B. F. Skinner - Behavioral Psychology - The Canon

Psychology: Essential Thinkers, Classic Theories, and How They Inform Your World - Andrea Bonior 2016

B. F. Skinner
Behavioral Psychology
The Canon


BORN 1904, Susquehanna, Pennsylvania


DIED 1990, Cambridge, Massachusetts


Educated at Hamilton College and Harvard University



Further pushing the “radical” in radical behaviorism was B. F. Skinner. He believed that nothing about an organism’s individual physiology could explain behavior; our actions are solely responses to environmental stimuli. To Skinner, genetics are important only in the sense that they preprogram us to be able to learn behaviors.

Skinner made the leap between Ivan Pavlov’s classical conditioning and what he himself called operant conditioning; according to Skinner, Pavlov’s conditioning prepares a dog for food, but his own conditioning actually spurs the dog to get the food. Using his own version of a puzzle box, which came to be known as the Skinner box, he refined and standardized experimental protocols and showed the world that lever-pressing behavior is just as tangible and measurable as the salivation reflex. Thus a new round of research was born.

Skinner used the term operant conditioning because it refers to behaviors that operate on the environment in order to produce consequences. He argued that it is those consequences that determine whether the behavior will ever be exhibited again. Of course, this idea is similar to Edward Thorndike’s connectionism.

But Skinner’s most groundbreaking contributions were what he called schedules of reinforcement and the proof of their crucial role in determining the strength of conditioning. He discovered that the patterns of the pairings between responses and rewards can greatly affect how strong the connections are. So you can train an animal to press a lever for food even if food is not presented every single time the lever is pressed. In fact, there are certain schedules of food presentation that will make the animal more likely to press the lever and to keep doing so.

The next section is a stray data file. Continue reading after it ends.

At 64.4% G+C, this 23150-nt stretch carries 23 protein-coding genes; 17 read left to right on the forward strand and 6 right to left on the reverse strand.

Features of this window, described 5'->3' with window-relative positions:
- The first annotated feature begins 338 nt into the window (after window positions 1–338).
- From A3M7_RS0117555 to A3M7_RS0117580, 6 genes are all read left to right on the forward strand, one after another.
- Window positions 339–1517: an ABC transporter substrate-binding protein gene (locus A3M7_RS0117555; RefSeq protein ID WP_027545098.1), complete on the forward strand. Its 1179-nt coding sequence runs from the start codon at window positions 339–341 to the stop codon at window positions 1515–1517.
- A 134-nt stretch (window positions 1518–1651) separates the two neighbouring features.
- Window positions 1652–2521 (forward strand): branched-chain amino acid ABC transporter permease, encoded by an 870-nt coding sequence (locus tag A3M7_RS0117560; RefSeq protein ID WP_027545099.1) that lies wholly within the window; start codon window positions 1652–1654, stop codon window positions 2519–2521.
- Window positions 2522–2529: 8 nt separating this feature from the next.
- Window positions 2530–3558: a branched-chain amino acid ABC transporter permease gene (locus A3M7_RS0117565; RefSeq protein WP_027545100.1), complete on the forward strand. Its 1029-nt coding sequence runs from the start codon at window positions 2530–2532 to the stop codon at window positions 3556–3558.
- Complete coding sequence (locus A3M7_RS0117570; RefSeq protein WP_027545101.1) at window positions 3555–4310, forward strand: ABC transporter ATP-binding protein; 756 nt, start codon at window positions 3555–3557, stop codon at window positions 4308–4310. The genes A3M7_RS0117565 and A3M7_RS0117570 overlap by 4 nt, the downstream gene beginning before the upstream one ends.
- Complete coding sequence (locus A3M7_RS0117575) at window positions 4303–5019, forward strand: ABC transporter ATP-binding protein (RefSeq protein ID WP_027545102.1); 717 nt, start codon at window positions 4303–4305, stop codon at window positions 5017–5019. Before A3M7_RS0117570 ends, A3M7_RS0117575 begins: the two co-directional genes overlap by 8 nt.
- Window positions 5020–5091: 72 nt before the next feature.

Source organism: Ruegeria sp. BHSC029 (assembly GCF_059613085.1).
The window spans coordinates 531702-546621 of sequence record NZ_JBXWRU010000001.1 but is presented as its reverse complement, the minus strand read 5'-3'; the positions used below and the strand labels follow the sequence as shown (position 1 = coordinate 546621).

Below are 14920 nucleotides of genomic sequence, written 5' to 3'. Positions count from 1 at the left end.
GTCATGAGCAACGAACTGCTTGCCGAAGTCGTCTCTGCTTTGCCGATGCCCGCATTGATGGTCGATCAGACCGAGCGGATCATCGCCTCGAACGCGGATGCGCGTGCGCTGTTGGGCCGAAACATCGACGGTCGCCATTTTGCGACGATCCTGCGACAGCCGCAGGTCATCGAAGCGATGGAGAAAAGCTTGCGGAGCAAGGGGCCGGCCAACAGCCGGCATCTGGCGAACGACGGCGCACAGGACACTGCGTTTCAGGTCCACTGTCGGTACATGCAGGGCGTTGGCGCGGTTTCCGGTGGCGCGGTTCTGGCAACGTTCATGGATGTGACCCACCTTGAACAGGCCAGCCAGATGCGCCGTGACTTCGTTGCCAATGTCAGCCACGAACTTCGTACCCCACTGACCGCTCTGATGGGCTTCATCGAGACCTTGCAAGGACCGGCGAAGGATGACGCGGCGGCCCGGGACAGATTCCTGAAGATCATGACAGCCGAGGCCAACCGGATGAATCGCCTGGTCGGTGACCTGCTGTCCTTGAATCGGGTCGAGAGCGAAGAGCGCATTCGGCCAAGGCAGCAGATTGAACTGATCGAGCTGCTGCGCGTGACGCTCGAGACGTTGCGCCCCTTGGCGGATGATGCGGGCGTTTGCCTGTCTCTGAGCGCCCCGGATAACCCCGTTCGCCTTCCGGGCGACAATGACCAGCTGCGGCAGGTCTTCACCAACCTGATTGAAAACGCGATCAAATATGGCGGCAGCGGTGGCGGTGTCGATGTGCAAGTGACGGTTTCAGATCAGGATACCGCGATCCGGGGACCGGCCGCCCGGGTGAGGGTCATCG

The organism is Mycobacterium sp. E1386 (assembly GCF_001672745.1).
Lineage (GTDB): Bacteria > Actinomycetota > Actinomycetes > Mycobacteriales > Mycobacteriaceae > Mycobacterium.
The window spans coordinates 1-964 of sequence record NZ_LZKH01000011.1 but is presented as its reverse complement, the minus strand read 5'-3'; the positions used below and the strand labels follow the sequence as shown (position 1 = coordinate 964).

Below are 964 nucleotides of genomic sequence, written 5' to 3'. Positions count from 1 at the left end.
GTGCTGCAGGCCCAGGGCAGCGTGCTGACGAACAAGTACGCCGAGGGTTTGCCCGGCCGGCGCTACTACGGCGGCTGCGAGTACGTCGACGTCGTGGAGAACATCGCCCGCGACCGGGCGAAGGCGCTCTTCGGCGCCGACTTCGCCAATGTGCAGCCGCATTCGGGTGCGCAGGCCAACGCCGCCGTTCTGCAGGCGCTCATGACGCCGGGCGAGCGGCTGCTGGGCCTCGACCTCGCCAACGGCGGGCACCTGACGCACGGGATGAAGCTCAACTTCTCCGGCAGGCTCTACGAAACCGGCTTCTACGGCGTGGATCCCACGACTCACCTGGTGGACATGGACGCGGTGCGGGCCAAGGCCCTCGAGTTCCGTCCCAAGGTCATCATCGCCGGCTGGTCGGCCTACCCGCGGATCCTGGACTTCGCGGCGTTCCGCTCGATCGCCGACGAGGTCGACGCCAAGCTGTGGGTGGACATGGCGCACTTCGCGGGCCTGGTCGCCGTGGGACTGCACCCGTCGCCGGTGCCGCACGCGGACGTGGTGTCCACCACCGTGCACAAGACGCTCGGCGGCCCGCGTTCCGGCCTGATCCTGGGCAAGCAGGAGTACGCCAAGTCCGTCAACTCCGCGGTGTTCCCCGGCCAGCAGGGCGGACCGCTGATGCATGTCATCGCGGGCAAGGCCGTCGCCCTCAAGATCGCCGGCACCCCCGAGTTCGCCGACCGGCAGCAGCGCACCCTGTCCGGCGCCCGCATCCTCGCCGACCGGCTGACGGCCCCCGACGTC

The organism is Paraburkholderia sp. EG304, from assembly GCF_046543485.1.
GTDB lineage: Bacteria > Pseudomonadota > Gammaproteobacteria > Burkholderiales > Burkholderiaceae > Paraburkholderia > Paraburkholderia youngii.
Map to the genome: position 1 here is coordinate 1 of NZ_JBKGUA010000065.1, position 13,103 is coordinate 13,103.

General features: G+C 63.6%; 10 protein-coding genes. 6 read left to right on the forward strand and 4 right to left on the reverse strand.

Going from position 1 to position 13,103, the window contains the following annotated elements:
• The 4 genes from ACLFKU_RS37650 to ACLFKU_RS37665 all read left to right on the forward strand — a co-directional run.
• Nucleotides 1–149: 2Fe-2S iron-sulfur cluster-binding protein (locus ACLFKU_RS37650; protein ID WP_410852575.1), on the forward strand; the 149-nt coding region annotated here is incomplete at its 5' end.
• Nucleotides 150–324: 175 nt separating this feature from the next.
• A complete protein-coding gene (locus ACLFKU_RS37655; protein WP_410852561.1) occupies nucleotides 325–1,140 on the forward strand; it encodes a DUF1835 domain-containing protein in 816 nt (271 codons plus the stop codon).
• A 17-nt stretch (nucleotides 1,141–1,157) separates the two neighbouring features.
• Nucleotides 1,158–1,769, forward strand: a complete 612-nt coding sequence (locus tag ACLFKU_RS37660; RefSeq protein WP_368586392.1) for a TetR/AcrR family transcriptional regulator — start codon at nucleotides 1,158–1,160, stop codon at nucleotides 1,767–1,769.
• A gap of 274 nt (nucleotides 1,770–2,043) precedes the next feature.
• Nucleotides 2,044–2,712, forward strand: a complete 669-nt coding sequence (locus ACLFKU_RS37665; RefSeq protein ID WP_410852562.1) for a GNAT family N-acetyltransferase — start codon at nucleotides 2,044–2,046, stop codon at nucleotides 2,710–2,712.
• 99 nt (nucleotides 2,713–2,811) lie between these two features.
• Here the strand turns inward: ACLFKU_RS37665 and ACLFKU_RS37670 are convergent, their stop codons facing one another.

Skinner, along with the behavioral psychologist Charles Ferster, proposed three main categories of reinforcement schedules:

Continuous reinforcement is optimal for beginning to establish an association between a behavior and a reward. In this situation, every time a behavior is performed, a reinforcer, or motivating reward, is given.

”An interval schedule of reinforcement has the reinforcer being given after a certain amount of time, no matter how many times the behavior has been performed.

”A ratio schedule requires the behavior to be repeated a certain number of times, no matter how long it takes, before the reinforcer is given.

There are also two more delineators of reinforcement schedules:

”A fixed schedule of reinforcement is one in which the reinforcer is given methodically and predictably.

”A variable schedule of reinforcement will, as its name implies, vary over time and is not as predictable.

When you work for a salary and your paycheck comes every two weeks, whether you’ve taken a day off or not, that schedule of reinforcement is a fixed interval schedule. It’s a fixed amount of time that brings the paycheck. But let’s say instead that your job pays you a certain bonus after every third sale you make, with no base salary at all. That is a fixed ratio schedule because you get paid only when you exhibit the behavior of making a sale three times. As a wage earner, you would find a variable interval schedule of reinforcement much more frustrating. Your paycheck would come after a particular period of time, but that time period could vary widely and unpredictably from one paycheck to the next. A variable ratio schedule would also be disheartening because you would get bonuses after a certain number of times you performed certain behaviors at work, but the number of work behaviors needed in order for you to be paid would vary from bonus to bonus.